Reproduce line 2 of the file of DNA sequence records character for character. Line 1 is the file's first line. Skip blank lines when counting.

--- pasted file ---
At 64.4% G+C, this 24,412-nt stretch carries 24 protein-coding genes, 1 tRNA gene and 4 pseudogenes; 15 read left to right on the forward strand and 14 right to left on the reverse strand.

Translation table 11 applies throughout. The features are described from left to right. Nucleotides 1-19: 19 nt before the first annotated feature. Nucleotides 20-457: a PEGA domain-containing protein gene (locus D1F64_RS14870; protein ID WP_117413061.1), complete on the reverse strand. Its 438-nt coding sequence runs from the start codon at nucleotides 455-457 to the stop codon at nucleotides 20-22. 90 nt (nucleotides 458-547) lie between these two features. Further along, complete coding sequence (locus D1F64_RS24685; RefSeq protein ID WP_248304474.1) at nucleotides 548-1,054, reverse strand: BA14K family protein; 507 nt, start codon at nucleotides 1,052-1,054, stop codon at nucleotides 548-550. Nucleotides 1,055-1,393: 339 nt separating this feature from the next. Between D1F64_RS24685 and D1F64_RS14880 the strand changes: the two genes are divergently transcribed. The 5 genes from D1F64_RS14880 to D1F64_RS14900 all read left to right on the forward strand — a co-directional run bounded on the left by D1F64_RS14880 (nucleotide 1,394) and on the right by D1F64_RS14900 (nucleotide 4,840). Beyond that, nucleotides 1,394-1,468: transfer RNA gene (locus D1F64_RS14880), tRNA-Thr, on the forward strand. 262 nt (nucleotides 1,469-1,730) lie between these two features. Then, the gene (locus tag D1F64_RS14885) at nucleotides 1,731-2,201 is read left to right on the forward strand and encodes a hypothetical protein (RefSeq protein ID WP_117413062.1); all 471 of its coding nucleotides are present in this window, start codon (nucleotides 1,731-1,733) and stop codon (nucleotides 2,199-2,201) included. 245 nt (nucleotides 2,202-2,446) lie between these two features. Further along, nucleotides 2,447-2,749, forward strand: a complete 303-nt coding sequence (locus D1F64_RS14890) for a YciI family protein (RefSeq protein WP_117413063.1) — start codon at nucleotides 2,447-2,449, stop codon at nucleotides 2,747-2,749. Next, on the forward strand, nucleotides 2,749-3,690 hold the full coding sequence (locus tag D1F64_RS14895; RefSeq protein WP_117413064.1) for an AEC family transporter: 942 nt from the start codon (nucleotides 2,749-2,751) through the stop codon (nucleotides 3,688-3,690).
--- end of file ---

Translation table 11 applies throughout. The features are described from left to right. Nucleotides 1-19: 19 nt before the first annotated feature. Nucleotides 20-457: a PEGA domain-containing protein gene (locus D1F64_RS14870; protein ID WP_117413061.1), complete on the reverse strand. Its 438-nt coding sequence runs from the start codon at nucleotides 455-457 to the stop codon at nucleotides 20-22. 90 nt (nucleotides 458-547) lie between these two features. Further along, complete coding sequence (locus D1F64_RS24685; RefSeq protein ID WP_248304474.1) at nucleotides 548-1,054, reverse strand: BA14K family protein; 507 nt, start codon at nucleotides 1,052-1,054, stop codon at nucleotides 548-550. Nucleotides 1,055-1,393: 339 nt separating this feature from the next. Between D1F64_RS24685 and D1F64_RS14880 the strand changes: the two genes are divergently transcribed. The 5 genes from D1F64_RS14880 to D1F64_RS14900 all read left to right on the forward strand — a co-directional run bounded on the left by D1F64_RS14880 (nucleotide 1,394) and on the right by D1F64_RS14900 (nucleotide 4,840). Beyond that, nucleotides 1,394-1,468: transfer RNA gene (locus D1F64_RS14880), tRNA-Thr, on the forward strand. 262 nt (nucleotides 1,469-1,730) lie between these two features. Then, the gene (locus tag D1F64_RS14885) at nucleotides 1,731-2,201 is read left to right on the forward strand and encodes a hypothetical protein (RefSeq protein ID WP_117413062.1); all 471 of its coding nucleotides are present in this window, start codon (nucleotides 1,731-1,733) and stop codon (nucleotides 2,199-2,201) included. 245 nt (nucleotides 2,202-2,446) lie between these two features. Further along, nucleotides 2,447-2,749, forward strand: a complete 303-nt coding sequence (locus D1F64_RS14890) for a YciI family protein (RefSeq protein WP_117413063.1) — start codon at nucleotides 2,447-2,449, stop codon at nucleotides 2,747-2,749. Next, on the forward strand, nucleotides 2,749-3,690 hold the full coding sequence (locus tag D1F64_RS14895; RefSeq protein WP_117413064.1) for an AEC family transporter: 942 nt from the start codon (nucleotides 2,749-2,751) through the stop codon (nucleotides 3,688-3,690).